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ACT II. SCENE 1.
A Salloon. Enter Acasto,CASTALIO,and POLYDOR E.
To-day has been a day of glorious sport.
It is a little sneaking art, which knaves
“ Pol. Why there?
“ Acast. 'Tis, next to money, current there; “ To be seen daily in as many forms “ As there are sorts of vanities, and men ;
“ The supercilious statesman has his sneer, “ To sooth a poor man off with, that can't bribe him; “ The grave dull fellow of small business sooths “ The humourist, and will needs admire his wit. “Who, without spleen, could see a hot-brain'd atheist, “ Thanking a surly doctor for his sermon; . “ Or a grave counsellor meet a smooth young lord, “ Squeeze him by the hand, and praise his good com
“ plexion? “ Pol. Courts are the places where best manners
" Aourish; " Where the deserving ought to rise, and fools “ Make shew. Why should I vexand chafe my spleen, “ To see a gaudy coxcomb shine, when I “ Have seen enough to sooth him in his follies, “And ride him to advantage as I please?
"dcast. Who merit, ought indeed to risei'th' world; “ But no wise man that's honest shou'd expect it. " What man of sense would rack his generous mind, “ To practise all the base formalities
41 “ And forms of business ? force a grave starch'd face, “When he's a very libertine in's heart? “ Seem not to know this or that man in public, “When privately perhaps they meet together, " And lay the scene of some brave fellow's ruin? “Such things are done."
Cast. Your lordship's wrongs have been
Were she a common mistress, kind to all,
find Corruption, envy, discontent, and faction, Almost in ev'ry band. How many men Have spent their blood in their dear country's service, Yet now pine under want, whilst selfish slaves, That e'en wou'd cut their throats whom now they
fawn on, Like deadly locusts, eat the honey up, Which those industrious bees so hardly toild for.
Cast. These precepts suit not with my active mind; Methinks I would be busy.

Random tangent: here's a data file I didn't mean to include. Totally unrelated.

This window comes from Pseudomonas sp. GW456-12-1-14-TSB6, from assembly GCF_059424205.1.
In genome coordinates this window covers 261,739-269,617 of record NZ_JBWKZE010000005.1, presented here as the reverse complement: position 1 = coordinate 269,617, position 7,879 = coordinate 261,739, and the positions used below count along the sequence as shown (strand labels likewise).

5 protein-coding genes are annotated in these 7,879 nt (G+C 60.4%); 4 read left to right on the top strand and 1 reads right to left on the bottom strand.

Pol. So would I,
Acast. Busy your minds then, study arts and men ;
Acast Blessings on my child,
Ser. I bring you, sir, most glad and welcome news. The young Chamont, whom you've so often wish'd for, Is just arriv'd, and entering.
Acast. By my soul,
Enter CHAMONT.. Welcome thou relict of the best lov'd man. Welcome from all the turmoils and the hazards Of certain danger and uncertain fortune ; Welcome as happy tidings after fears. Cha. Words wou'd but wrong the gratitude I owe
you : Shou'd I begin to speak, my soul's so full, That I should talk of nothing else all day.
Enter MONIMIA. Mon. My brother!
Cha. Oh my sister! let me hold thee Long in my arms. I've not beheld thy face These many days; by night I've often seen thee In gentle dreams, and satisfy'd my soul With fancy'd joys, 'till morning cares awak'd me. Another sister ! sure it must be so; Though I remember well I had but one : But I feel something in my heart that prompts, 100 And tells me she has claim and interest there.
Acast. Young soldier, you've not only study'd war,
Cha. Is she your daughter! then my heart told true,
Ser. Monimia, thou hast told me men are false,
Acast. Thus happy, who would envy pompous pow'r,
Cha. I have no business there;
[To his Sons.
Pol. And I ; both would.